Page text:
Coming Together to Move Forward

With malice toward none; with charity for all; with firmness in the right, as God gives us to see the right, let us strive on to finish the work we are in; to bind up the nation’s wounds; to care for him who shall have borne the battle, and for his widow, and his orphan to do all which may achieve and cherish a just, and a lasting peace, among ourselves, and with all nations.

from President Abraham Lincoln’s Second Inaugural Address delivered March 4, 1865

Once the results of yesterday’s election receive official certification, Ms. Stephanie Morales will become the Commonwealth’s Attorney for Portsmouth. The process that led to this outcome has much room for improvement, but it certainly is preferable to the chaos and violence that mark succession struggles in many other parts of the world. Still, it has left emotional  bruises and scars on the civic psyche which, though not necessarily visible to all, can impair our ability to work across demographic divisions in our community.

Reflection on the past, therefore, may offer us valuable insight into how “the road not taken” at an earlier critical juncture could prove our path to wholeness at this one. President Lincoln spoke of a much larger struggle than the one from which we are emerging, the American Civil War. Real blood spilled by the gallon; real lives, in the tens of thousands, ended prematurely. Yet, as the war ground down, he urged the divided country, both North and South, to “bind up the nation’s wounds” and “to do all which may achieve and cherish a just, and a lasting peace”. The war would conclude the following month with the April 9 surrender of General Robert E. Lee, but the author of these words of consolation would die only a few days later without seeing his dream of peaceful reunification achieved.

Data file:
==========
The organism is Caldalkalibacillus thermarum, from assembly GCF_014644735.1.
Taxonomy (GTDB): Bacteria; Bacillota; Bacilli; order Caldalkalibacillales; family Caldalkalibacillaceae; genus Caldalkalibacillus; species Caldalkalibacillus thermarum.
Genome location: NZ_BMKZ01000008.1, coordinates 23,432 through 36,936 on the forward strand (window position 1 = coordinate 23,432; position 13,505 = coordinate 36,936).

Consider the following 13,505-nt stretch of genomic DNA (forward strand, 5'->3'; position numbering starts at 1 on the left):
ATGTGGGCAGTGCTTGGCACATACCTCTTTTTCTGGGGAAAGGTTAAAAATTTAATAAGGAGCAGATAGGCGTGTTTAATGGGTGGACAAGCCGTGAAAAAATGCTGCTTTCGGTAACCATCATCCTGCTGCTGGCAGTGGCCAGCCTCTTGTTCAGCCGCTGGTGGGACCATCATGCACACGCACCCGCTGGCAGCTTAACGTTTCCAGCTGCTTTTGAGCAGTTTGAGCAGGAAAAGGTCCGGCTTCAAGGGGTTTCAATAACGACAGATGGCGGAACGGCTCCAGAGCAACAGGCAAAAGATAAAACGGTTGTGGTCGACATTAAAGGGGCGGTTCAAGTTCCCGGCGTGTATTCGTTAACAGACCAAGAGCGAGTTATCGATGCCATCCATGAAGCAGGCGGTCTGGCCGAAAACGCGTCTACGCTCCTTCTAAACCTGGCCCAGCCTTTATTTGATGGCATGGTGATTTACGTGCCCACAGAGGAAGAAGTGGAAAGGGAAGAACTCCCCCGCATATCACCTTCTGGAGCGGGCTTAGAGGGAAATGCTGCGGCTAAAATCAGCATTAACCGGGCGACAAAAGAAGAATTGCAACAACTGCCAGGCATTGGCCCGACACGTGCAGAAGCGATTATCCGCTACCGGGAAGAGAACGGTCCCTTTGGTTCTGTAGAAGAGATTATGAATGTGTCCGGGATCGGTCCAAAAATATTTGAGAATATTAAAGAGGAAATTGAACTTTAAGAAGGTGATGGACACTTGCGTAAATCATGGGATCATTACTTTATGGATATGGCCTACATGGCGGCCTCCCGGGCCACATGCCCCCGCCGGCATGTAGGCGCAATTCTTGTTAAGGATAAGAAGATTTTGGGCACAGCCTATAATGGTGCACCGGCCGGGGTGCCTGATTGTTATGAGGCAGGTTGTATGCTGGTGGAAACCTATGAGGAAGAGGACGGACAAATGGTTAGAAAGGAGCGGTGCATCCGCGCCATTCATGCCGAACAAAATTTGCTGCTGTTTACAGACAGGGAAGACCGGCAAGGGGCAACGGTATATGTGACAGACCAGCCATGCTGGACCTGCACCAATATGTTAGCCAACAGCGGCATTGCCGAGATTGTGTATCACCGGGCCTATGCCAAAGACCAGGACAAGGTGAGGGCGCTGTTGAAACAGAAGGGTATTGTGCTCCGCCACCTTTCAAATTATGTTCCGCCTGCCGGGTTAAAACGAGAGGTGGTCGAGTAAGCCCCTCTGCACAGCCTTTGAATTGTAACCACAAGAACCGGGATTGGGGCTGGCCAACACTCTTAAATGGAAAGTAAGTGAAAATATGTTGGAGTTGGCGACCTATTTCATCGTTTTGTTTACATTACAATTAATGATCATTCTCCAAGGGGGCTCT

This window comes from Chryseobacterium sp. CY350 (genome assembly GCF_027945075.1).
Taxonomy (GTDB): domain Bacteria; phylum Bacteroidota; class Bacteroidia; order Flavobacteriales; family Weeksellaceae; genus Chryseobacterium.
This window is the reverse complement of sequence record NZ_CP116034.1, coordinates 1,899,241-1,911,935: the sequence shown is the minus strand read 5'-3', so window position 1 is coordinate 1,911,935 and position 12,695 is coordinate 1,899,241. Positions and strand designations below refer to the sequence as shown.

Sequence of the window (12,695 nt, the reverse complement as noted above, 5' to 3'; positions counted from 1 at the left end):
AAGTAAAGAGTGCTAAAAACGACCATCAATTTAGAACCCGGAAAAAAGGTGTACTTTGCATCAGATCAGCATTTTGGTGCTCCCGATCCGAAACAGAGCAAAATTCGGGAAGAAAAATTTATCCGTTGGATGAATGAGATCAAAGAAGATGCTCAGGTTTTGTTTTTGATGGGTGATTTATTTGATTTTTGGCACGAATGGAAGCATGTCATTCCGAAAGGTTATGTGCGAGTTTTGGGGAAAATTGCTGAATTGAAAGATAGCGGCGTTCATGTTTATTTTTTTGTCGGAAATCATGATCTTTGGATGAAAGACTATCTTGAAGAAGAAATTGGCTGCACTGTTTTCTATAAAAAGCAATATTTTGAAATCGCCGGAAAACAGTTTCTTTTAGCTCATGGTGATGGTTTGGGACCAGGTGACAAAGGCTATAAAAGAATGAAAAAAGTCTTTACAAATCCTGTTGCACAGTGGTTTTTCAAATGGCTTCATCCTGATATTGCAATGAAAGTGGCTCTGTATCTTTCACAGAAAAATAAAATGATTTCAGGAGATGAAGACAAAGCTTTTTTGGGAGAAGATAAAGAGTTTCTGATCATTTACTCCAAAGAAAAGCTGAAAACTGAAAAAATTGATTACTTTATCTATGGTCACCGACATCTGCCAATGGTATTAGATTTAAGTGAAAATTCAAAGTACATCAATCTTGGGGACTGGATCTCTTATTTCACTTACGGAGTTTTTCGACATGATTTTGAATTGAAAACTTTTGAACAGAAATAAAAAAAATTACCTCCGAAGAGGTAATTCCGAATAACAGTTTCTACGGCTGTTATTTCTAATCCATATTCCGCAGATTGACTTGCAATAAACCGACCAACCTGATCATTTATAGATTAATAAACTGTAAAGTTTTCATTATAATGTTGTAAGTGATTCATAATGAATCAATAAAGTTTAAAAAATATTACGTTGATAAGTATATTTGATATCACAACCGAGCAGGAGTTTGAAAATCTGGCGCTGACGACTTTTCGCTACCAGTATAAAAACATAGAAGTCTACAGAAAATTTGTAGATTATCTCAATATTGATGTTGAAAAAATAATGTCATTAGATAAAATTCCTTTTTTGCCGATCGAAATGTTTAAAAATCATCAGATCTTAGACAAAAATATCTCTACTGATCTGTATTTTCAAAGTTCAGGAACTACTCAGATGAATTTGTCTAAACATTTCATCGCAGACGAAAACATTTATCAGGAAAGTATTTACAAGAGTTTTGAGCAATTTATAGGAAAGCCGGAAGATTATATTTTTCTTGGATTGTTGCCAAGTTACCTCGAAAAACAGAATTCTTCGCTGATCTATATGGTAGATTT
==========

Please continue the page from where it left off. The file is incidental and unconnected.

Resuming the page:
Had Lincoln lived, our country might not have wrestled so long with the still unrealized quest to bring “liberty and justice” to all. Our past failures, however, do not preclude our achieving it now, even in the limited time remaining to us senior citizens. It requires the vision of a Lincoln or a Dr. King but also the energy and commitment of the millions of everyday people who inhabit this nation. We in Portsmouth, working together as good neighbors rather than mortal rivals can set an example for the rest of the commonwealth and the nation. The effort begins today and must continue every day.

Let us, then, congratulate Ms. Stephanie Morales and her many supporters on her election as Portsmouth Commonwealth’s Attorney. In addition, let us thank Candidates Michael “Mike” Rosenberg, Ali T. Sprinkle, and all those who worked for them for conducting positive, issue-oriented campaigns. We would be remiss not to remember with gratitude all our fellow citizens who, having informed themselves in advance of the election, braved the elements yesterday to cast ballots for those seeking this important office. Lastly, we need to express appreciation to all the election officials who invested many hours in ensuring the integrity and fairness of the voting process. Moving forward, may we all, in President Lincoln’s words, “be here dedicated to the great task remaining before us”, that of ensuring “government of the people, by the people, and for the people, shall not perish from the earth.”

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